Volume 9, Issue 19 (6-2018)                   rap 2018, 9(19): 39-47 | Back to browse issues page

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Mohammadi-Mehr A, Ghasemi E, Khorvash M. EEffect of Partial Replacement of Alfalfa Hay with Wheat Straw on Digestibility and Growth Performance of Fattening Male Lambs. rap. 2018; 9 (19) :39-47
URL: http://rap.sanru.ac.ir/article-1-796-en.html
Assistant Professor Isfahan University of Technology
Abstract:   (184 Views)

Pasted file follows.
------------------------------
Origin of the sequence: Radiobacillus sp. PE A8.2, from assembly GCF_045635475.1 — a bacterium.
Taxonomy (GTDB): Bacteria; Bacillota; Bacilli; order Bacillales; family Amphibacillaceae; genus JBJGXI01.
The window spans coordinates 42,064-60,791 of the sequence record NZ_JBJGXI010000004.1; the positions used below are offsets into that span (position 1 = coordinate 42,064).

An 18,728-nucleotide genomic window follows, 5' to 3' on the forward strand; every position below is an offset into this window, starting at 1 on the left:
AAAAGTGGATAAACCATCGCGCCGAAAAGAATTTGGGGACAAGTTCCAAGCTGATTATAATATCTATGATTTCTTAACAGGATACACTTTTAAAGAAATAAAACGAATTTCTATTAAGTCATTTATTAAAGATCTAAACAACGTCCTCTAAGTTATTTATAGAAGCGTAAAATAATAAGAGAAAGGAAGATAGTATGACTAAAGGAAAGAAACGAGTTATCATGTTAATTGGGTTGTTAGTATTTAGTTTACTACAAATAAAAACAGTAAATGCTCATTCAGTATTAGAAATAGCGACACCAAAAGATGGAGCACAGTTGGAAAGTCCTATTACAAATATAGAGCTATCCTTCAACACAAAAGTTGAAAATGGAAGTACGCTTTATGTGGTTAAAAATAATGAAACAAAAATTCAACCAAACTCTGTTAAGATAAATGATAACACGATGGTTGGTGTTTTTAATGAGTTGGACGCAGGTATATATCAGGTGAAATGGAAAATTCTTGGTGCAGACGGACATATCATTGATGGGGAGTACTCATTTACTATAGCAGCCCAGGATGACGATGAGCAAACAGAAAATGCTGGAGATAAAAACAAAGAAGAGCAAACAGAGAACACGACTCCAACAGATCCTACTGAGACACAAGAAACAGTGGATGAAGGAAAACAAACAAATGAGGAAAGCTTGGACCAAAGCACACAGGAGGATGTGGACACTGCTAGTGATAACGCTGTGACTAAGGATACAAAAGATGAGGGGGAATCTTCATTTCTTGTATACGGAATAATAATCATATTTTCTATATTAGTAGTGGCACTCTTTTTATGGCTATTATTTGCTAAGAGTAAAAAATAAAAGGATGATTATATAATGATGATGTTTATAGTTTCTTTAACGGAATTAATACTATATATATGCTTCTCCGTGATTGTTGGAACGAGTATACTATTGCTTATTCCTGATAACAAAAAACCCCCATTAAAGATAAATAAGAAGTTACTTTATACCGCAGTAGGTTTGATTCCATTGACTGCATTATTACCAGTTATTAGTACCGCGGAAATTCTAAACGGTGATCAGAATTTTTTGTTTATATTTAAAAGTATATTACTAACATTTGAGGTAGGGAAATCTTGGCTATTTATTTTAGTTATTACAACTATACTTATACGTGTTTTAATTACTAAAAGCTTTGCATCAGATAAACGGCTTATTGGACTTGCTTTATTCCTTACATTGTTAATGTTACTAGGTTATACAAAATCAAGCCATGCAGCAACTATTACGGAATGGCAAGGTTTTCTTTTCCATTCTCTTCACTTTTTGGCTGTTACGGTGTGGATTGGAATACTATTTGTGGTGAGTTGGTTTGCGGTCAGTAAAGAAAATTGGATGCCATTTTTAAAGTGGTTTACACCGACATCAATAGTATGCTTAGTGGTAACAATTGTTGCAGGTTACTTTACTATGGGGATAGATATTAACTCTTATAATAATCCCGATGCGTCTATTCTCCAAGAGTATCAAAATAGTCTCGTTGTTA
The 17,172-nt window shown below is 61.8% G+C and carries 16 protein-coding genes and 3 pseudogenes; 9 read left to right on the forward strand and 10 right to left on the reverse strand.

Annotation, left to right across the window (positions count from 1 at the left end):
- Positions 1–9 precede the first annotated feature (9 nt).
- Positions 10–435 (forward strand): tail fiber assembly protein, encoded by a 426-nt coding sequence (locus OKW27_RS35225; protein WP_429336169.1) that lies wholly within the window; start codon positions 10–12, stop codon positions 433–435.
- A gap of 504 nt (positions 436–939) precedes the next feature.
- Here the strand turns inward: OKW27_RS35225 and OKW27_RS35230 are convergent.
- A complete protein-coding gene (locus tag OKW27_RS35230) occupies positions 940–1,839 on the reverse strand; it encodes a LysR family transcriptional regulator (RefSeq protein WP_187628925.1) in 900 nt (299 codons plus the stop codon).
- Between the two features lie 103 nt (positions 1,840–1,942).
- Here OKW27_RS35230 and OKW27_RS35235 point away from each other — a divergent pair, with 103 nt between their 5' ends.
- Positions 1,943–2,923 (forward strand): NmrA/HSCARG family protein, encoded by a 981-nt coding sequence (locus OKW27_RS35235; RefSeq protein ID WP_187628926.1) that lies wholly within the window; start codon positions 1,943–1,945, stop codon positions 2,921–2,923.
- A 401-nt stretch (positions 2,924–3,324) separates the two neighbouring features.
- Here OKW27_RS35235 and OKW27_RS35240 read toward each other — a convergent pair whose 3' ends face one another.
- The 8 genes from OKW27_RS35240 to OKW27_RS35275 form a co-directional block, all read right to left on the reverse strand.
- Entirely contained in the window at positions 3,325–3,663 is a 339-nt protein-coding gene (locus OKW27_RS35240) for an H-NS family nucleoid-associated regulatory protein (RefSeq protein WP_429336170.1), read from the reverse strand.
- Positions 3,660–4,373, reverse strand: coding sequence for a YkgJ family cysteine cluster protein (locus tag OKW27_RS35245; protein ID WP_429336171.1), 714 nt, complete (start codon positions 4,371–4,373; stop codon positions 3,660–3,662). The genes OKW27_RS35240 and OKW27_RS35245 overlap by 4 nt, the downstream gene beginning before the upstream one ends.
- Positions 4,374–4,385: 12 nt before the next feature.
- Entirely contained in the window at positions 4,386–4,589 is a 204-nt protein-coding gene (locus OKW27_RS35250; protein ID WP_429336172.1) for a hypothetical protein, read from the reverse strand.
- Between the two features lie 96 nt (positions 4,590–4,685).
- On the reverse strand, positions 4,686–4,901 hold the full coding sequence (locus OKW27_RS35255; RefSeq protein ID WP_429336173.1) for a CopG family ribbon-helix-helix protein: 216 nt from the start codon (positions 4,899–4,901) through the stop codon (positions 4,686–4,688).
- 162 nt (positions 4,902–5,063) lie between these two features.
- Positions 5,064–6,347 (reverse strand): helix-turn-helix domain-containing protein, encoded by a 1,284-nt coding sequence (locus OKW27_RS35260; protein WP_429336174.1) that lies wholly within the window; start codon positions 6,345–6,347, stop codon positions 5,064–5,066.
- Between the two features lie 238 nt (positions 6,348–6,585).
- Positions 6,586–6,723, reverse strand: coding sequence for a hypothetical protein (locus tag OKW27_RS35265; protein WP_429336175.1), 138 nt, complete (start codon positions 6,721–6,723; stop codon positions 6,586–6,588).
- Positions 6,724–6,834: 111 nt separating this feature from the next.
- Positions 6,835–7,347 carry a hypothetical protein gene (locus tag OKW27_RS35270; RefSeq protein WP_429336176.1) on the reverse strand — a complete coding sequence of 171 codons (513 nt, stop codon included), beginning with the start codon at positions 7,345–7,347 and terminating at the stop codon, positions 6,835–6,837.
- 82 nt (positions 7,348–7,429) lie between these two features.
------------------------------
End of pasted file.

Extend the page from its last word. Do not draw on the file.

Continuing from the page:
The objective of this study was to evaluate the effect of partially replacing forage sources (alfalfa hay) with treated wheat straw on nutrient digestibility, chewing activity, blood metabolites, rumen fermentation, and performance of finishing lambs. Wheat straw (WS) was treated with 7 % sodium hydroxide, 3.5 % salt, and 3.3 % calcium carbonate and then ensiled for 2 months. Twenty-three male lambs (28 kg) were randomly allocated to three diets differing in forage sources: 1) control diet (100 % alfalfa hay), 2) 1/3 WS (67 % alfalfa hay and 33 % wheat straw) and 3) 2/3 WS (33 % alfalfa hay and 67 % wheat straw). Results indicated that ruminal degradability (24 and 48 h incubation) of treated wheat straw and alfalfa hay was similar, but higher than untreated straw (P<0.01). Dry matter intake and chewing time decreased linearly (P= 0.01), but no change in chewing time/DMI was observed with increasing WS levels in the diet. Feeding the diets containing WS improved fiber digestibility (P<0.01), tended to decrease ruminal pH (P=0.08, quadratic effect), and increased ruminal ammonia-N (P=0.04), molar acetate proportion (P=0.05), and total volatile fatty acids concentration (P=0.02, quadratic effect). Moreover, average daily gain (P=0.02) and feed efficiency (P=0.08) was enhanced quadratically with increasing levels of WS in the diet. Carcass weight, blood metabolites and molar proportions of propionate and butyrate were not affected by the dietary treatments. Overall, the results indicated that partially replacing alfalfa hay with wheat straw had no adverse impacts on the performance of finishing lambs, but feeding 1/3 WS increased fiber digestibility, daily gain and feed efficiency.
 
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